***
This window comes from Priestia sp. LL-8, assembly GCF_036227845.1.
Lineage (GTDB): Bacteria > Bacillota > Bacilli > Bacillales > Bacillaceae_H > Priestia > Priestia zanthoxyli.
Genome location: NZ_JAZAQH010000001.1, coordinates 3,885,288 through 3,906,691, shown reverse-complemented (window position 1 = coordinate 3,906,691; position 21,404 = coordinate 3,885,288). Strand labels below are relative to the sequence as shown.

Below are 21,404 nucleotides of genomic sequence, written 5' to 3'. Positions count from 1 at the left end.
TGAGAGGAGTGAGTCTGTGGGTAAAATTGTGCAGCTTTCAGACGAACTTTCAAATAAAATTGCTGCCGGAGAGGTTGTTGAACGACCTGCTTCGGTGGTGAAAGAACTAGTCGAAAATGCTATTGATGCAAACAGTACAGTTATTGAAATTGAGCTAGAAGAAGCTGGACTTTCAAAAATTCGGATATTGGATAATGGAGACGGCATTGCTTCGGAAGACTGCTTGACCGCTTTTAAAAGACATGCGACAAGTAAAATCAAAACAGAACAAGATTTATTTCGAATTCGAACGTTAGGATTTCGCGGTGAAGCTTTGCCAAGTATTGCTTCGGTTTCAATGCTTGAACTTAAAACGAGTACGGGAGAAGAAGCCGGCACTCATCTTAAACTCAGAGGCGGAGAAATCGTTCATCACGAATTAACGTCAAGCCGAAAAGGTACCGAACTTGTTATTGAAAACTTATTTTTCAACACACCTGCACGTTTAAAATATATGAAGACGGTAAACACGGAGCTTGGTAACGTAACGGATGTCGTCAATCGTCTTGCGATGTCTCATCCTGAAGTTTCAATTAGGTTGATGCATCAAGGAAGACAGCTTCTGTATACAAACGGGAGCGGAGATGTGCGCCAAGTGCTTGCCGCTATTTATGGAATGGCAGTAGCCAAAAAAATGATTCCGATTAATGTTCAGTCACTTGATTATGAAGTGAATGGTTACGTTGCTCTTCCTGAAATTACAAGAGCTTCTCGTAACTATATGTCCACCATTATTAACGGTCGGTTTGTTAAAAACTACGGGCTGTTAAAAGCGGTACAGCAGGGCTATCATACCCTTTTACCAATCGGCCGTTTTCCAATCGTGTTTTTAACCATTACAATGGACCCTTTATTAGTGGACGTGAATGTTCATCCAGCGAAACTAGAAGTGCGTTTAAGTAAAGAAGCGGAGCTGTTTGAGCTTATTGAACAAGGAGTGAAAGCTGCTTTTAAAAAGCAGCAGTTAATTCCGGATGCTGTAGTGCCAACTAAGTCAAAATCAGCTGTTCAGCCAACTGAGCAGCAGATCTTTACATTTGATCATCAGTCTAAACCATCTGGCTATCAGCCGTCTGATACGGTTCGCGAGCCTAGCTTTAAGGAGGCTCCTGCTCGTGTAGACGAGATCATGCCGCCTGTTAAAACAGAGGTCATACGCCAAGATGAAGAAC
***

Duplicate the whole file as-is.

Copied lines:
This window comes from Priestia sp. LL-8, assembly GCF_036227845.1.
Lineage (GTDB): Bacteria > Bacillota > Bacilli > Bacillales > Bacillaceae_H > Priestia > Priestia zanthoxyli.
Genome location: NZ_JAZAQH010000001.1, coordinates 3,885,288 through 3,906,691, shown reverse-complemented (window position 1 = coordinate 3,906,691; position 21,404 = coordinate 3,885,288). Strand labels below are relative to the sequence as shown.

Below are 21,404 nucleotides of genomic sequence, written 5' to 3'. Positions count from 1 at the left end.
TGAGAGGAGTGAGTCTGTGGGTAAAATTGTGCAGCTTTCAGACGAACTTTCAAATAAAATTGCTGCCGGAGAGGTTGTTGAACGACCTGCTTCGGTGGTGAAAGAACTAGTCGAAAATGCTATTGATGCAAACAGTACAGTTATTGAAATTGAGCTAGAAGAAGCTGGACTTTCAAAAATTCGGATATTGGATAATGGAGACGGCATTGCTTCGGAAGACTGCTTGACCGCTTTTAAAAGACATGCGACAAGTAAAATCAAAACAGAACAAGATTTATTTCGAATTCGAACGTTAGGATTTCGCGGTGAAGCTTTGCCAAGTATTGCTTCGGTTTCAATGCTTGAACTTAAAACGAGTACGGGAGAAGAAGCCGGCACTCATCTTAAACTCAGAGGCGGAGAAATCGTTCATCACGAATTAACGTCAAGCCGAAAAGGTACCGAACTTGTTATTGAAAACTTATTTTTCAACACACCTGCACGTTTAAAATATATGAAGACGGTAAACACGGAGCTTGGTAACGTAACGGATGTCGTCAATCGTCTTGCGATGTCTCATCCTGAAGTTTCAATTAGGTTGATGCATCAAGGAAGACAGCTTCTGTATACAAACGGGAGCGGAGATGTGCGCCAAGTGCTTGCCGCTATTTATGGAATGGCAGTAGCCAAAAAAATGATTCCGATTAATGTTCAGTCACTTGATTATGAAGTGAATGGTTACGTTGCTCTTCCTGAAATTACAAGAGCTTCTCGTAACTATATGTCCACCATTATTAACGGTCGGTTTGTTAAAAACTACGGGCTGTTAAAAGCGGTACAGCAGGGCTATCATACCCTTTTACCAATCGGCCGTTTTCCAATCGTGTTTTTAACCATTACAATGGACCCTTTATTAGTGGACGTGAATGTTCATCCAGCGAAACTAGAAGTGCGTTTAAGTAAAGAAGCGGAGCTGTTTGAGCTTATTGAACAAGGAGTGAAAGCTGCTTTTAAAAAGCAGCAGTTAATTCCGGATGCTGTAGTGCCAACTAAGTCAAAATCAGCTGTTCAGCCAACTGAGCAGCAGATCTTTACATTTGATCATCAGTCTAAACCATCTGGCTATCAGCCGTCTGATACGGTTCGCGAGCCTAGCTTTAAGGAGGCTCCTGCTCGTGTAGACGAGATCATGCCGCCTGTTAAAACAGAGGTCATACGCCAAGATGAAGAAC